Although whiskey has been one of Kentucky’s main products since the 18th century, local boosters have only recently recognized its tourism potential. The latest is the Urban Bourbon Trail being promoted by the Louisville Convention and Visitors Bureau.
Like the Kentucky Bourbon Trail it includes a passport program. Get a stamp from every destination and win a free T-shirt. (They don't say T-shirt, they say "special gift.")
Although there are two whiskey distilleries in Louisville, operated by Brown-Forman and Heaven Hill respectively, neither one gives public tours. Instead, the Urban Bourbon Trail points you to eight Louisville watering holes that feature Kentucky whiskey. Five of them are in hotels. I recommend the Old Seelbach Bar for its historic elegance and Proof on Main for its modern flair. Both have first class restaurants too.
Just a few doors north of the Seelbach is the Maker’s Mark Lounge, which features a wide range of whiskeys and other spirits, not just its eponymous bourbon. It is a very good restaurant too, but I generally choose appetizers at the bar.
Of the eight Urban Bourbon Trail destinations, only Bourbon’s Bistro is outside of downtown, on Frankfort Ave. It is the Louisville joint most dedicated to bourbon whiskey, not just as a beverage but also as an ingredient in creative cooking. The bar and restaurant is in an 1877 building in a nice neighborhood, so have a little walk afterwards.
The Urban Bourbon Trail web site is JustAddBourbon.com, and includes links to the Kentucky Bourbon Trail, which covers the distillery tours.
While I commend Louisville and the Commonwealth for finally recognizing the potential for whiskey country tourism , I have two complaints. One is with the Louisville folks, for running a few too many themes up the flagpole. They've got "Urban Bourbon" and "Just Add Bourbon" and "Bourbon Country," all going at once.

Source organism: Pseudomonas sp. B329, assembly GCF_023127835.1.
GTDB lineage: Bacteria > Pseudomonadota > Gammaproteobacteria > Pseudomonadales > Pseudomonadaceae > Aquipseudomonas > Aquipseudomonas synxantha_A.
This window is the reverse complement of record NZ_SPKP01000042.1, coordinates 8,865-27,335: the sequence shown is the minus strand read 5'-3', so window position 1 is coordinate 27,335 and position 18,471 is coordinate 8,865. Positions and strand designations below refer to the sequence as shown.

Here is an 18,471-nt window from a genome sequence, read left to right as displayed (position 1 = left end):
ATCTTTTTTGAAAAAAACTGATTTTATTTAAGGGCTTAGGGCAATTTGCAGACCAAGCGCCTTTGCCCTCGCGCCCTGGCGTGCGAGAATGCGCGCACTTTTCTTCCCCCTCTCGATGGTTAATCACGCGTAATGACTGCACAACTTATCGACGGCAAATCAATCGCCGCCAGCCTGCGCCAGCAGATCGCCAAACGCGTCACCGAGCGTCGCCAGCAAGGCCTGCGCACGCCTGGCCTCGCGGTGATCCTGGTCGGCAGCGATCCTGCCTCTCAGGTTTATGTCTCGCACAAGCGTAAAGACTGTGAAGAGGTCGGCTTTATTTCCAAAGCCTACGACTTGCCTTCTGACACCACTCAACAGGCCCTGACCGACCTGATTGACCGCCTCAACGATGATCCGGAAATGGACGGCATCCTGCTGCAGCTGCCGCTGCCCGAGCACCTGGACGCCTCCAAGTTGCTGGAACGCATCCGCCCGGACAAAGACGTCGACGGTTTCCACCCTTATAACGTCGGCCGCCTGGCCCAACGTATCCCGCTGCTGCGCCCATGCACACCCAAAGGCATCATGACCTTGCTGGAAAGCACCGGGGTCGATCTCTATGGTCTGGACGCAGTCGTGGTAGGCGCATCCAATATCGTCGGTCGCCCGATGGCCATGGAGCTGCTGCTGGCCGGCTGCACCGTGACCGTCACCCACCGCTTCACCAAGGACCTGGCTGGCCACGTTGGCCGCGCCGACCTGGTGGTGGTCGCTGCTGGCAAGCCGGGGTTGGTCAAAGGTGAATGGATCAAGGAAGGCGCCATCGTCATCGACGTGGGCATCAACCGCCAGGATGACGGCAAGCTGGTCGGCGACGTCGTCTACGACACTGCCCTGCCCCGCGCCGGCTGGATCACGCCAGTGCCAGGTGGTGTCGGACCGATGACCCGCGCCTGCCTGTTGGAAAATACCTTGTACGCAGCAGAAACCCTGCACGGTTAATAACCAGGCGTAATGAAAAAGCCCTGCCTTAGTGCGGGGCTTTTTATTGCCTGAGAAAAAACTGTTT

They also seem to think they can trademark "Bourbon Country." Nice try, but I've been publishing The Bourbon Country Reader for about 15 years.
My other complaint is one of parochialism. To me, America's Whiskey Country covers Kentucky and Tennessee, and maybe even Virginia because of Virginia Gentleman and Mount Vernon. Even if one dismisses Virginia, it's hard to dismiss Tennessee since Jack Daniel's is the most popular American straight whiskey in the world and the most popular whiskey country tourist attraction.
The original whiskey trail was launched a few years ago by the Distilled Spirits Council (DISCUS). Known as the American Whiskey Trail, it covers distilleries in both Tennessee and Kentucky, as well as historic sites like Mount Vernon, but its flaw is that because DISCUS is a membership organization, and Heaven Hill and Four Roses are not members, those very important producers are excluded.
So despite all of these helpful programs, a prospective Bourbon Country (so sue me) tourist still has to do a little work to get the complete picture.